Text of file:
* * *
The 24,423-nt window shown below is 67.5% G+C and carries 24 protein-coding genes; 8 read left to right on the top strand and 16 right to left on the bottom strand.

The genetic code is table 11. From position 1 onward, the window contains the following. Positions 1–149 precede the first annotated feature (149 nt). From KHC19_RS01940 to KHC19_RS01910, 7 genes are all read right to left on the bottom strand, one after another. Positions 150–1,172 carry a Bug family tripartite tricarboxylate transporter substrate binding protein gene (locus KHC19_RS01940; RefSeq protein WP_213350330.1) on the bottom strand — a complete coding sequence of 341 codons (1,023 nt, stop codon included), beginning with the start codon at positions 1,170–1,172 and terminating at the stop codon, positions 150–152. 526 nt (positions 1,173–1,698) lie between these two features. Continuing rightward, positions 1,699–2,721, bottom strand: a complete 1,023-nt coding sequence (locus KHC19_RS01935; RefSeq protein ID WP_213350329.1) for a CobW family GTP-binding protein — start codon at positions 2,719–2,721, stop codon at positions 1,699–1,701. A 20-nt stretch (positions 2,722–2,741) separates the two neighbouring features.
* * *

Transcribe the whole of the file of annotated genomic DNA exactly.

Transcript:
The 24,423-nt window shown below is 67.5% G+C and carries 24 protein-coding genes; 8 read left to right on the top strand and 16 right to left on the bottom strand.

The genetic code is table 11. From position 1 onward, the window contains the following. Positions 1–149 precede the first annotated feature (149 nt). From KHC19_RS01940 to KHC19_RS01910, 7 genes are all read right to left on the bottom strand, one after another. Positions 150–1,172 carry a Bug family tripartite tricarboxylate transporter substrate binding protein gene (locus KHC19_RS01940; RefSeq protein WP_213350330.1) on the bottom strand — a complete coding sequence of 341 codons (1,023 nt, stop codon included), beginning with the start codon at positions 1,170–1,172 and terminating at the stop codon, positions 150–152. 526 nt (positions 1,173–1,698) lie between these two features. Continuing rightward, positions 1,699–2,721, bottom strand: a complete 1,023-nt coding sequence (locus KHC19_RS01935; RefSeq protein ID WP_213350329.1) for a CobW family GTP-binding protein — start codon at positions 2,719–2,721, stop codon at positions 1,699–1,701. A 20-nt stretch (positions 2,722–2,741) separates the two neighbouring features.